How does one do justice to almost 1000 pages of decrees? Let it suffice to say that the author is to be praised for having structured the material according to several indicators such as the degree of certainty with which decrees are attested. This may not make the inventory comprehensible at first sight but does render the quality of the research underlying the inventory convincing. As a truly minor point of criticism, the insertion of page numbers in the checklists would have been helpful in navigating through the material, considering the size of the inventories.

Volume II opens with establishing its focus as being on the role of the decree as a political institution and introduces three theoretical approaches to assess how decrees were part of and determined human behaviour. ‘New Institutionalism’ helps to study decrees as an ‘institutional thing’, shaping human behaviour and channelling political activity. This approach puts the focus on the influence of institutions rather than the actions of individuals. Bourdieu’s social capital allows the author to analyse how the deployment and knowledge of decrees served as an expression and confirmation of individual status and aspiration, while memory studies help to assess the rhetorical significance of decrees as well as their deployment by contemporaries.

These critical perspectives are especially drawn upon in the first two chapters. Chapter 1 discusses several themes to establish the authoritative status of the decree despite its (probable) formal subordination to laws and its vulnerability to graphe paranomon-claims. It points to the high profile of decrees in the work of the fourth-century orators, which suggests that their audience would have been receptive to decree-deploying arguments. Sadly, the discussion, especially in 1.4, is not always easy to follow, because of the abstract reasoning and ample use of institutional vocabulary. I could not escape the impression that this chapter is the least developed of the whole study, noting several typos, vague formulations and repetitions throughout. Chapter 2 delves into the ways in which decrees were used for political self-interest and allowed orators to express normative criticism on behaviour and activity. An important insight, fundamental also for our understanding of how the ancients engaged with texts (or with information in general), is that orators, overall, mostly display interest in the general nature of decrees. However, they do not seem to have examined them in detail. Moreover, Liddel points out that orators rarely misrepresent the content of contemporary decrees, which indicates that their audiences at least knew the decrees to such an extent that they could hold them accountable.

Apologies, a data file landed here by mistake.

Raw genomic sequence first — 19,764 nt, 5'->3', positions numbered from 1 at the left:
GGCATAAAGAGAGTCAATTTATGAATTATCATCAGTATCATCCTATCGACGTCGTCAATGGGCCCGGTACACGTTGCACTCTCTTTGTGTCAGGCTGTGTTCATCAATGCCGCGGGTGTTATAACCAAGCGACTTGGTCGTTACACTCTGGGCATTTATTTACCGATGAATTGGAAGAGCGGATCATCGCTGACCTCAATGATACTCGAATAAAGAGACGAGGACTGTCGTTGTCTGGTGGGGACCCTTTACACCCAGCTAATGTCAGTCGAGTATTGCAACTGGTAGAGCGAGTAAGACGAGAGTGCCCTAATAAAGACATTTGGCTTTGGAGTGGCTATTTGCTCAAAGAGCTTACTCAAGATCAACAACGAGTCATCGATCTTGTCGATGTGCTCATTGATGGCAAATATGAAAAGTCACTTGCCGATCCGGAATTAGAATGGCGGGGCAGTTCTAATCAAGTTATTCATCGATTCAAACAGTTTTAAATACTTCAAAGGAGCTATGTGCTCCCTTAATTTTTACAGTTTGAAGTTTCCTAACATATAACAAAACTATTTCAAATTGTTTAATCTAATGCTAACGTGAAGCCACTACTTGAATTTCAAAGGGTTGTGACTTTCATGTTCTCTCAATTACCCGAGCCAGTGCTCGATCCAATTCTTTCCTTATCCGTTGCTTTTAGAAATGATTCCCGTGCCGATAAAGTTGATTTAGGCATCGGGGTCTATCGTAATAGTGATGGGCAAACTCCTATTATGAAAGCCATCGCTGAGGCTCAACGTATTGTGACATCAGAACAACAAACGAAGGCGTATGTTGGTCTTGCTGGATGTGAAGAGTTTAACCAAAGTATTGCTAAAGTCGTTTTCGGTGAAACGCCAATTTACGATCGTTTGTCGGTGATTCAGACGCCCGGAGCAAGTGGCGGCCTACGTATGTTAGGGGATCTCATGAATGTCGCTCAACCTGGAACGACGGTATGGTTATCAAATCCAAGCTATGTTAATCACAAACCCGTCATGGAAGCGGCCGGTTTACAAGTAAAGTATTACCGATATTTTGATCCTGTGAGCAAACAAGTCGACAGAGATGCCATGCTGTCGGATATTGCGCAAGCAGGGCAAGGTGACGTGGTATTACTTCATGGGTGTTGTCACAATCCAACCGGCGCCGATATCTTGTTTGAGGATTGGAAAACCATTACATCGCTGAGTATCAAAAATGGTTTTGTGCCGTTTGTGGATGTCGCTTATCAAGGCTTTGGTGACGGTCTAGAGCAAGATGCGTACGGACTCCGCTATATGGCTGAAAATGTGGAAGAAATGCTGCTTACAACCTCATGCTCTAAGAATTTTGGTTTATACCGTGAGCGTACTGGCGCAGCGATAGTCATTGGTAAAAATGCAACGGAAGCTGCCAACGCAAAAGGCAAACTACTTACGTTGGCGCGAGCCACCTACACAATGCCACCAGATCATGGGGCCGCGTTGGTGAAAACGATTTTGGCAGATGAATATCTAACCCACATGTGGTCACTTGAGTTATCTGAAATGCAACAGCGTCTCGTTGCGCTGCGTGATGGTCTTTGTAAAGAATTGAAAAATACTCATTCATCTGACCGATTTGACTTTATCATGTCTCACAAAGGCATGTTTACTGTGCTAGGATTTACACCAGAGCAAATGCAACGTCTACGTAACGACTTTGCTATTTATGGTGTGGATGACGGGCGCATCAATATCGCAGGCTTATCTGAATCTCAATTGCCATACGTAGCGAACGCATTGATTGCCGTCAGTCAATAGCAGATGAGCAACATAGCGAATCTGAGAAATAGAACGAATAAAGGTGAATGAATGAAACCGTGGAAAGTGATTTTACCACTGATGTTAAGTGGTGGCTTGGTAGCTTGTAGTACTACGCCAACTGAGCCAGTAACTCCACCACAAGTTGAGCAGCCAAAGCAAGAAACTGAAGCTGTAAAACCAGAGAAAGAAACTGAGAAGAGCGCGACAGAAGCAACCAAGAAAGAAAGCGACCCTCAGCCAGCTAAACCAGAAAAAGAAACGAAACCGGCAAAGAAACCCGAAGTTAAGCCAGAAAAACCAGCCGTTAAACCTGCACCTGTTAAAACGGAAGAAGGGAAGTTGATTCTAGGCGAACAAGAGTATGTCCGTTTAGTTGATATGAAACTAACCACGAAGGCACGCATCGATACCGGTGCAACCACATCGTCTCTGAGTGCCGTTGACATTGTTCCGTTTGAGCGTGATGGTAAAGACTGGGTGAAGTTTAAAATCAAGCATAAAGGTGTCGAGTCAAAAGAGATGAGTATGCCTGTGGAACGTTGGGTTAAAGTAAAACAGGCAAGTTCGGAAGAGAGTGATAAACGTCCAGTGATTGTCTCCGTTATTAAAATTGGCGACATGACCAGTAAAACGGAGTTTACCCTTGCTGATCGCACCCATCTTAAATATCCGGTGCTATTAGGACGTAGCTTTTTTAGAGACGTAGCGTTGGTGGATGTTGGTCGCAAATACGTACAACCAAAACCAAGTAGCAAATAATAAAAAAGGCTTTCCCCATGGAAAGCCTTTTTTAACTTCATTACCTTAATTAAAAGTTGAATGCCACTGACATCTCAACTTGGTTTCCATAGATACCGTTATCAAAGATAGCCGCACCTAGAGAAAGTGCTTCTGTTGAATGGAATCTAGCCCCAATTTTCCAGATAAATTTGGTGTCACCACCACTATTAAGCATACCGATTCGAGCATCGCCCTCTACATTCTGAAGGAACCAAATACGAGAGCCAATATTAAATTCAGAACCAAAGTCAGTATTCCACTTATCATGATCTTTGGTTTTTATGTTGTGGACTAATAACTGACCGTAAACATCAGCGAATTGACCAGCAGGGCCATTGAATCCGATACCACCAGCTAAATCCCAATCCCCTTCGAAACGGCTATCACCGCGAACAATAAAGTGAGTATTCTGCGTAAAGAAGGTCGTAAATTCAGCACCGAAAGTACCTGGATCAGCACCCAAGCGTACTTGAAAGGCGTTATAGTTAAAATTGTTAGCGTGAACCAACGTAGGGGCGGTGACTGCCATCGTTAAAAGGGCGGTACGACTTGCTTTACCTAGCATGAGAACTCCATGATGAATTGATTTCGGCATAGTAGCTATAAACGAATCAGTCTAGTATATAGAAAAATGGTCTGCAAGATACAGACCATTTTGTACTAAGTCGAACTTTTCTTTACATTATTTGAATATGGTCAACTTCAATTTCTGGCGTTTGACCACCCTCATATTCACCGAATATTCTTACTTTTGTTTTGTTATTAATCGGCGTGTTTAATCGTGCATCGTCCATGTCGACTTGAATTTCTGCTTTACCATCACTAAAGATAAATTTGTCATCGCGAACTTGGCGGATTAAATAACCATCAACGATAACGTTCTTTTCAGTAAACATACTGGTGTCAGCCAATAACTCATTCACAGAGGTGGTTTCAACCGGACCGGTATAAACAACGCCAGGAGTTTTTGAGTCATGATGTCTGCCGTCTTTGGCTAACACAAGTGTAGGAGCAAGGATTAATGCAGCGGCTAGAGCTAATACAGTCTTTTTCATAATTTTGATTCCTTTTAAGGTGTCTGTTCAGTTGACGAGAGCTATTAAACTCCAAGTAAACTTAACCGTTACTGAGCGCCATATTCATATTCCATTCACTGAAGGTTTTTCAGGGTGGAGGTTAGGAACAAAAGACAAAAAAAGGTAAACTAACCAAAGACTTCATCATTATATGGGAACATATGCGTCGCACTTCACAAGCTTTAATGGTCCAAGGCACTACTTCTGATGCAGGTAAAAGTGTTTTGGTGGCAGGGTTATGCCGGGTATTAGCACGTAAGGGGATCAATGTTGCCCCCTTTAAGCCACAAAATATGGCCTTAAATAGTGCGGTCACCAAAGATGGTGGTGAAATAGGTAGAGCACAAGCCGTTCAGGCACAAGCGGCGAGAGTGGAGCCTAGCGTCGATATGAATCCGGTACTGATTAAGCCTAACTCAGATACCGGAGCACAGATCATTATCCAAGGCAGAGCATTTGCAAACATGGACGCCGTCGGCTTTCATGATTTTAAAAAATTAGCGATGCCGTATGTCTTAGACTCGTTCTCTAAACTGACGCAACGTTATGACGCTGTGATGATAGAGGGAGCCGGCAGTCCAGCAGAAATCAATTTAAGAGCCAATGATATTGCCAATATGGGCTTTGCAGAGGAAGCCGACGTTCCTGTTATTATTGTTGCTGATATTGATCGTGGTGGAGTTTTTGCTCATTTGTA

The next three chapters deal with decree-making and decree-recalling as social and political practices. Chapter 3, the most epigraphically orientated part of the book, considers the discrepancies between epigraphic and literary depictions of decrees and investigates the dissemination of knowledge about decrees. Arguing for the view that the dissemination of knowledge was conducted mostly socially, Liddel also offers many valuable insights into the ancient perception of inscribed accounts in public space, a topic of increasing interest to modern epigraphic scholarship.[2]

Chapter 4 investigates the wider relevance of Athenian decrees by pursuing the question what interests non-Athenians might have had in decrees passed by the demos and to what extent the Athenians themselves might have imagined that foreigners would have paid attention to what they decreed. Liddel identifies the latter as a rhetorical strategy employed to heighten a sense of urgency among the assembly.

The final chapter takes the form of a sort of overarching assessment as it provides a broad analysis of the engagement with and ideas about Athenian decrees in literary authors. It opens the scope to fifth century and Hellenistic and Imperial authors after the previous chapters have largely examined partial aspects of this topic in contemporary authors. Liddel now asks whether the views found in the fourth-century orators continued to play a role in later traditions. While this is only partly the case, the discussion reveals the broad cultural significance Athenian decrees continued to have after the fourth century, originating from their role as a political institution. The conclusion, finally, serves as a wrap-up to both volumes, stressing the very different picture emerging from the literary sources as opposed to that found in the epigraphic evidence.